Sprawling West Kelowna (Westbank, BC). Million dollar homes for sale in the desert.
CityCaucus.com is pleased to report that the mainstream media are picking up storylines in their own coverage that we've also shared with our readers here. It requires a little boldness to discuss topics otherwise ignored by the mainstream. For this reason we give a tip of of bowler hat to the reporters and editors who've also seen fit to report these subjects.
Ten days ago in the throes of the spreading wildfires in West Kelowna, CityCaucus.com wondered aloud whether we could attribute urban sprawl as one of the ingredients for this tragedy. Certainly the folks down at the David Suzuki Foundation felt it was worth sharing with their FriendFeed followers, as well the fine folks at Talk 1410 invited us on to talk about it with their listeners. A week after we raised it here, the Globe and Mail pursued the topic. A friend suggested to me that it was the first time ever that they had seen reporting in Canada's mainstream media linking urban sprawl to an environmental scourge like fire.
Regrettably, the reaction from developers and planners in the Okanagan was predictably dismissive:
Jayne Fosbery, Westbank's economic development officer, said the fires won't put a dent in development plans. It's not hard to see why. Tourists have long flocked to the vineyards, golf courses, ski hills and resorts that surround the region's crown jewel, Okanagan Lake. Mild winters and hot, sunny summers persuaded many vacationers to stay for good.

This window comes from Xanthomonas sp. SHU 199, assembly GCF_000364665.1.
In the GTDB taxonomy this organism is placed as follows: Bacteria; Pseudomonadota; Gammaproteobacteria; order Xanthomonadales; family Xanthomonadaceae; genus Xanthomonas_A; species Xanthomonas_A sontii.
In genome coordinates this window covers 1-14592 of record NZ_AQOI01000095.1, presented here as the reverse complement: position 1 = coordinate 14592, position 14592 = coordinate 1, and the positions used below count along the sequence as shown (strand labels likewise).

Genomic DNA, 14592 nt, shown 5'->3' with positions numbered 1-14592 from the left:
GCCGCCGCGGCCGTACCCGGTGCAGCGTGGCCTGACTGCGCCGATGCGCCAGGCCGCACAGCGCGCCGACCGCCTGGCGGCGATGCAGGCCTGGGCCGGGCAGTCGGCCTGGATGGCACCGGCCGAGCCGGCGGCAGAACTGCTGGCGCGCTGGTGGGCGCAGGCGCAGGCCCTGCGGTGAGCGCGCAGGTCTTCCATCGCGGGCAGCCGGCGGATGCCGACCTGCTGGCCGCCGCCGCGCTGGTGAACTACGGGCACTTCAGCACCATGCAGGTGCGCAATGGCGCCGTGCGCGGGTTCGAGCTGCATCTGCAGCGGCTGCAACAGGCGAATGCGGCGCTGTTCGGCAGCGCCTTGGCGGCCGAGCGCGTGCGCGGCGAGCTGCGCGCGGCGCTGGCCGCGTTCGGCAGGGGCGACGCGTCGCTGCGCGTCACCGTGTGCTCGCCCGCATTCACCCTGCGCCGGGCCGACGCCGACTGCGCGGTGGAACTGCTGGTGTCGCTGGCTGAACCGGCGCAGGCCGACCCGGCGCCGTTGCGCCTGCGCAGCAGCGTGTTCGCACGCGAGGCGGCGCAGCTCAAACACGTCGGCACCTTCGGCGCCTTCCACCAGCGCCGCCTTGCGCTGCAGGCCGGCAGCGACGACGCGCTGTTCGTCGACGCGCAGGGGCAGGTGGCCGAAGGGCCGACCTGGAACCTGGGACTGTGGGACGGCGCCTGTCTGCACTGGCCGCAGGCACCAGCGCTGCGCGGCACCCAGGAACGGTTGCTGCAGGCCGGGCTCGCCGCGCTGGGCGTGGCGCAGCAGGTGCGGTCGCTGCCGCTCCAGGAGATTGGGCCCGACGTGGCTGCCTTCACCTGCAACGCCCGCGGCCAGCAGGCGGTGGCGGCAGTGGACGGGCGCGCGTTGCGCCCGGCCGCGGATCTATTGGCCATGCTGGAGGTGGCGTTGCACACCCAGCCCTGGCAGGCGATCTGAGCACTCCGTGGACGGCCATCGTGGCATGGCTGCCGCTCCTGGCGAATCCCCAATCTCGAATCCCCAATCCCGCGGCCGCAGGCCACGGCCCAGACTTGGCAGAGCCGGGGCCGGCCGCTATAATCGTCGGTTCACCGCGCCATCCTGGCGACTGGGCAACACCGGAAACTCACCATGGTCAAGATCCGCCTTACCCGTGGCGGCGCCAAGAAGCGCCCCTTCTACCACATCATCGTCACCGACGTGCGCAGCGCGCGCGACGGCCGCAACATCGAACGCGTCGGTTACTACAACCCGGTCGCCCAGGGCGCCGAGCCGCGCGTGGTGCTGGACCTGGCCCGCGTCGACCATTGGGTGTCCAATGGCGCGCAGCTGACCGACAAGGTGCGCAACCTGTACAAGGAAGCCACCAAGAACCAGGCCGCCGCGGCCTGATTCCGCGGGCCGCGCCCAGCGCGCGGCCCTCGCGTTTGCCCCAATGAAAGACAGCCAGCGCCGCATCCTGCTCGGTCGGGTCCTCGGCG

The affluent (and mostly retired) residents in this region love their beautifully coiffed front yards with dandelion-free lawns in the desert, and it will take some persuading to change this. But good on the G&M for even raising it.
One reader reacted with an email suggesting that we've become a bunch of lefties by discussing that people can't build subdivisions wherever they want. If anything it might be evidence that sustainability is neither the domain of the left nor the right side of the political spectrum, but it's nonetheless an important topic.
Another subject we thought we'd raise here at CityCaucus Towers was whether we might want to step up water restrictions on lawn sprinkling in the face of a 2-month drought. I love lush, green grass in between my toes as much as the next guy, but doesn't the fact we've had no rain in Vancouver since May (okay, it rained one day) maybe change the rules of the game? Doesn't anyone remember the brown lawns when you were a kid — what could be more "summer" that that?
Thankfully the recent heatwave is forcing, albeit slowly, some more MSM coverage on this. On Tuesday the Globe reported on water restrictions in the Fraser Valley, and tonight's CTV BC newscast led with a great report by Shannon Paterson on Delta's "sprinkler police" enforcing restrictions in this municipality.
CTV News anchor Bill Good refers to our water as a "precious resource" but you'd hardly know it from the way people pour it on their lawns during this heat. We're just glad any time the mainstream media help raise the consciousness around less sexy subjects like sustainability.